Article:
MOONSORROW, with TYR and METSATÖL
The Gramercy – New York, NY
September 22nd, 2012
Words and pictures by Kyle Moore, the Metal Magnus
Another night of Scandinavian Viking metal in New York City! Who knew so many Vikings liked pillaging the Big Apple? Certainly not me.
My expectations for this show are high. Moonsorrow was a completely unknown entity for me up until a year ago, when they opened for Finntroll and totally blew them off stage. It turns out Moonsorrow and Finntroll are sister bands that share a key member in Mr Henri Sorvali, aka Trollhorn, who composes the bulk of the material for both bands. For unknown reasons, he does not tour with either group.
But first, there are two other groups to experience. The first of these is unfamiliar; Metsatöll hails from Estonia, a country that share a lot of language and history with Finland. All their songs were in the Estonian language, which I loved listening to as it sounds quite similar to Finnish. They take a lot of their band shtick from Estonian myth, with focuses on werewolves. A little trite, but still a robustly entertaining concept. Musically, they have a three-piece sound with the addition of multi-instrumentalist Lauri “Varulven” Õunapuu, who plays a variety of wind instruments as well as the Estonian bagpipe (also, props to Mr . Õunapuu for prancing around on stage BAREFOOT the entire evening – such a thing must be risky on the battle-worn stage of the Gramercy.) The result is pleasantly gruff folk metal with a lot of dimension and edge; overall, a very enjoyable experience. Frontman Markus “Rabapagan” Teeäär held my attention with folktales of his strange land in between songs, but Mr Õunapuu was the real star of the show.
Up next was Tyr, a band I have seen before. Like Moonsorrow, they heavily impressed me with their live show and so I was looking forward to more of the same intensity. Sadly, these Faroese Vikings left me a little cold. Frontman Heri Joensen looked either tired or bored throughout the show, as did guitarist Terji Skibenæs. Their musicianship was superb, but the performance lacked a lot of “oomph” that I’ve come to expect from Scandinavian bands of this level. The only one who looked like he was having any fun was bassist Gunnar Thomsen, who never let a huge grin leave his face all evening.
Musically, Tyr focused on their most recent two albums, BY THE LIGHT OF THE NORTHERN STAR and THE LAY OF THRYM, both of which sound pretty alike. From my experience with Tyr, their best material comes when they explore the ethnic side of folk metal – when they start chanting on and on about hammers and Thor, the songs start mushing together in a runny pile of blah. That being said, barnburners like “Hold the Heathen Hammer High” never fail to get one’s blood boiling. I would also have liked them to talk a little bit about their song “Shadow of the Swastika,” which was written in response to bogus claims of Nordic bands like Tyr supporting fascism/Nazism.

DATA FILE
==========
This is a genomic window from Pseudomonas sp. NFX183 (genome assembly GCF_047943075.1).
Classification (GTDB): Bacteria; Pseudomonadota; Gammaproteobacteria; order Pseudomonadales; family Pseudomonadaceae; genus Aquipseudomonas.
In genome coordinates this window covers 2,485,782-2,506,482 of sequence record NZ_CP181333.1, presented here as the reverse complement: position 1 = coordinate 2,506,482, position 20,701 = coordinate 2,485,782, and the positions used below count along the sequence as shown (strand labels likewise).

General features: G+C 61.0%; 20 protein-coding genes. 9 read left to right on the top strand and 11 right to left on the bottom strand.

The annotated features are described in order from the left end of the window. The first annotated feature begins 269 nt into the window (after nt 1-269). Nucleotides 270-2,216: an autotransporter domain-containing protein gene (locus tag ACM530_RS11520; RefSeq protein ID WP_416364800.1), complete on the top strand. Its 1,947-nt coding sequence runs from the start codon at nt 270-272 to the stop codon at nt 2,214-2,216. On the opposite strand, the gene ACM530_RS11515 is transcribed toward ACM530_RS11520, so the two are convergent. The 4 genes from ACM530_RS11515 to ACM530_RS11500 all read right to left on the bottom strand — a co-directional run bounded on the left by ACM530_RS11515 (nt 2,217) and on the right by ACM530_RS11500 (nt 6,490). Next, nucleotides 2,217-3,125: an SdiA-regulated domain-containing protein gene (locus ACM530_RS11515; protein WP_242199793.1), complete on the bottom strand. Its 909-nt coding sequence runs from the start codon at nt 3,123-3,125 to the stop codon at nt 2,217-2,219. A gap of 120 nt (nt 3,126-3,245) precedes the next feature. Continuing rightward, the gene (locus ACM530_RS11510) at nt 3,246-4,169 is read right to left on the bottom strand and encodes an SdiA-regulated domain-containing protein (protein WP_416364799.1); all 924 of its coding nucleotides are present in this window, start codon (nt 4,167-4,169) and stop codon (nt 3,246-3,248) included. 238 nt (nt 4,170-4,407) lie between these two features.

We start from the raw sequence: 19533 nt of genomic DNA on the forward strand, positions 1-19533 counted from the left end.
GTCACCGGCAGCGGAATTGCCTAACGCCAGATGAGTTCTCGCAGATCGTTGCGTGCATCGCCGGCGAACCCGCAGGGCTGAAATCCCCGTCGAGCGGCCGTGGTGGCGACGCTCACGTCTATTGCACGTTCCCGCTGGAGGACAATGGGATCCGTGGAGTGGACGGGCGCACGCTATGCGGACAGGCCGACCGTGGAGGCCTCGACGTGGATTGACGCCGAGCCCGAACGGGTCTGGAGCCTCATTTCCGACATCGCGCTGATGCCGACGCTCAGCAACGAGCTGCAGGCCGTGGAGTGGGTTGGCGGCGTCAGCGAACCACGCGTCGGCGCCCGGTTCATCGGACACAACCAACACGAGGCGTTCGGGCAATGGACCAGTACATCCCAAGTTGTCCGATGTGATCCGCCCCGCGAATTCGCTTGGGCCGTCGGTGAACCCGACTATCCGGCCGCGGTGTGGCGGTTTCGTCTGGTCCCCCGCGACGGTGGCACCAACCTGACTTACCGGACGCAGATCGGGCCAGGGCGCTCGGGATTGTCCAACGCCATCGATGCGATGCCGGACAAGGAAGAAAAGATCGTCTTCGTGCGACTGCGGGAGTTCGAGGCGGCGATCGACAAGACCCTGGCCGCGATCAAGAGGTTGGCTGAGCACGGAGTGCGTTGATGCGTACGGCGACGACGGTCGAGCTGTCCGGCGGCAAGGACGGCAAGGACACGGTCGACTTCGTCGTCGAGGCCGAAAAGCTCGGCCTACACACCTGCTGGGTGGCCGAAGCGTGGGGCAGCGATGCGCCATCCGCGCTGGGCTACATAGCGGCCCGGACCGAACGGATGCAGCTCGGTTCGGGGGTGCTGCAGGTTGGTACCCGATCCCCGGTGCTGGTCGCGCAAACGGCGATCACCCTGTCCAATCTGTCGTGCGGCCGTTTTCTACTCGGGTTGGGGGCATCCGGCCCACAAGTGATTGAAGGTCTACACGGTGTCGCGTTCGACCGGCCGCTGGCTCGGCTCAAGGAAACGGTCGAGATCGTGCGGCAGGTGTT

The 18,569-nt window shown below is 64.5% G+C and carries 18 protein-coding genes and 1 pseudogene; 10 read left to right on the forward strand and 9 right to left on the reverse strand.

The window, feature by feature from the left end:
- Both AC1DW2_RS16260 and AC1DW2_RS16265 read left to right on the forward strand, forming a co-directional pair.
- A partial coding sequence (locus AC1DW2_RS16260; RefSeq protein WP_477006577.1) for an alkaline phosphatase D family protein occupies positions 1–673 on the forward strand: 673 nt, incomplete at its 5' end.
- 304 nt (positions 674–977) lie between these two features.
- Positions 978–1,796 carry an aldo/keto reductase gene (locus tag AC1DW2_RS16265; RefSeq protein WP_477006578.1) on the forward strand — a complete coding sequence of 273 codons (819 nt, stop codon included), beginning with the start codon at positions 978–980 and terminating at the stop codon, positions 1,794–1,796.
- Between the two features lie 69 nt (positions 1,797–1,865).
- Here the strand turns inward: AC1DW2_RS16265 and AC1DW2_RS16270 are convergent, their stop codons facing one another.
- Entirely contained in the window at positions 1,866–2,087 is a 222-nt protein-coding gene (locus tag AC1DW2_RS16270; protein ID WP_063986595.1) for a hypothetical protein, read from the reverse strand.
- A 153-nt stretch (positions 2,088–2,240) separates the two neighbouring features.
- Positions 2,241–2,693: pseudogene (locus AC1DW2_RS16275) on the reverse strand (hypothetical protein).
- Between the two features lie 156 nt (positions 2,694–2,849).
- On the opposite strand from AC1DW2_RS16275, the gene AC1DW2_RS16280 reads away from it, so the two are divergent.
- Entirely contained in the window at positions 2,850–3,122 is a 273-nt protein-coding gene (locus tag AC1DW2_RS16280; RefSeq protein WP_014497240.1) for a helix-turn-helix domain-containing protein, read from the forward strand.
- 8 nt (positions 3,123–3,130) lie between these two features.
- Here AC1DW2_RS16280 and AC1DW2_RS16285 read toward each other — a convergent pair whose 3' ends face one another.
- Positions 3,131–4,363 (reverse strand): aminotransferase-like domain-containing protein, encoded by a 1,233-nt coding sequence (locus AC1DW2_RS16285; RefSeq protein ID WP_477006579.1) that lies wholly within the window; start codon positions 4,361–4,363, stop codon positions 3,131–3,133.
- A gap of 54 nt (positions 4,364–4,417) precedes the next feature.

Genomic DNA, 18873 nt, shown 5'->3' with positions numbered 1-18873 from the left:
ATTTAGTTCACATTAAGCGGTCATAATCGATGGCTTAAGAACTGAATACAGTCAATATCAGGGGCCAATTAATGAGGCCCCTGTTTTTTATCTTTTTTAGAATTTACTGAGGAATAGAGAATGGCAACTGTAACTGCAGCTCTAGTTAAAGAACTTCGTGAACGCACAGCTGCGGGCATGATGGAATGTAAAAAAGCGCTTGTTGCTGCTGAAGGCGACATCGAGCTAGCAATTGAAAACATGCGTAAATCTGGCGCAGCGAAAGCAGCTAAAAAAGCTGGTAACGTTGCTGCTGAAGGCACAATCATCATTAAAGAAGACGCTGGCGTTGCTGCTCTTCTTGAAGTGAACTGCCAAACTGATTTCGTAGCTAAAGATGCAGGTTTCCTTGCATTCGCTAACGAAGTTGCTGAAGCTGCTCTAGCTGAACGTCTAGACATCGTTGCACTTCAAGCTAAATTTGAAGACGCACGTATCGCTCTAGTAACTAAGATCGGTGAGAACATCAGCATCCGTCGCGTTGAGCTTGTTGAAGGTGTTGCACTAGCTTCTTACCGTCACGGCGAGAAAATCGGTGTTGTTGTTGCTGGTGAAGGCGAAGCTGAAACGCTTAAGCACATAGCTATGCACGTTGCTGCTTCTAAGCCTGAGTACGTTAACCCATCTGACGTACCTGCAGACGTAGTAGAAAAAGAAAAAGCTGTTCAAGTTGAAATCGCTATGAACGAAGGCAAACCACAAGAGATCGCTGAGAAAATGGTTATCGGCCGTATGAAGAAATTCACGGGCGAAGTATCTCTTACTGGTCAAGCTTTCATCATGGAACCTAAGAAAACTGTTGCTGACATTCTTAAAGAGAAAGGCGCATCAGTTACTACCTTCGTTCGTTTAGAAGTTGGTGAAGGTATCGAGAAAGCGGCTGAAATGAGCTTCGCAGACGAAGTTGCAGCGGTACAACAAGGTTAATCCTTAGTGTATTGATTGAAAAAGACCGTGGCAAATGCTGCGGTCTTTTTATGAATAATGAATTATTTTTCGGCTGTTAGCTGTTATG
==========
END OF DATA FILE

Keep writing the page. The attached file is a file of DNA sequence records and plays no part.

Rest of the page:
I admit – my expectations for Moonsorrow are too high. After being completely awestruck at my first experience, and subsequently rushing out to absorb their musical catalogue, I have been looking forward to this show for a long time. I have probably listened to their 30-minute EP Tulimyrsky over fifty times in the last year, since it was this particular song that really gripped me in the first place. Their newest album Varjoina Kuljemme Kuolleiden Maassa also entranced me both with its change of pace from previous works and relentlessly bleak musicality.
But Moonsorrow has an intrinsic problem when it comes to performing live – their songs are usually 10 minutes in length, if not much longer. Their previous studio effort features only two songs – at about thirty minutes each! Given that Moonsorrow wasn’t headlining this show**, they run into severe time constraints when it comes to selecting songs. That being said, their song selection was very unusual, and I felt not very reflective of their current sound. Both the opening and closing songs were from their latest album, which I felt accurately reflected the stylistic direction the band has been perfecting the past several years. But the three songs played in between were older material that did not gel with what Moonsorrow’s recent musical evolution. Most notably out-of-key was “Sankaritarina”, supposedly the first song the band ever wrote – it’s a straight-up black metal tune, devoid of all of what makes Moonsorrow a uniquely brilliant band.
As for their stage performance, it was respectable but not up to the standard set previously. Again, not quite the energy level I wanted. This tour must be pretty grueling, if both Moonsorrow and Tyr seemed lackluster. Overall, I left the venue a little depressed. I expected a lot more from both bands, and reality fell far short of that expectation. Moonsorrow is still an incredible band and I will always jump at the chance to see them, hopefully next time as a true headliner that has time to spare for their epic-length songs.
**Wait, WHAT? That’s right, Moonsorrow wasn’t headlining this concert. Korpiklaani was. But I am not a fan of Korpiklaani, so I left after Moonsorrow finished. Ergo, this concert review may seem misleading since it implies that Moonsorrow headlined, when in fact they did not.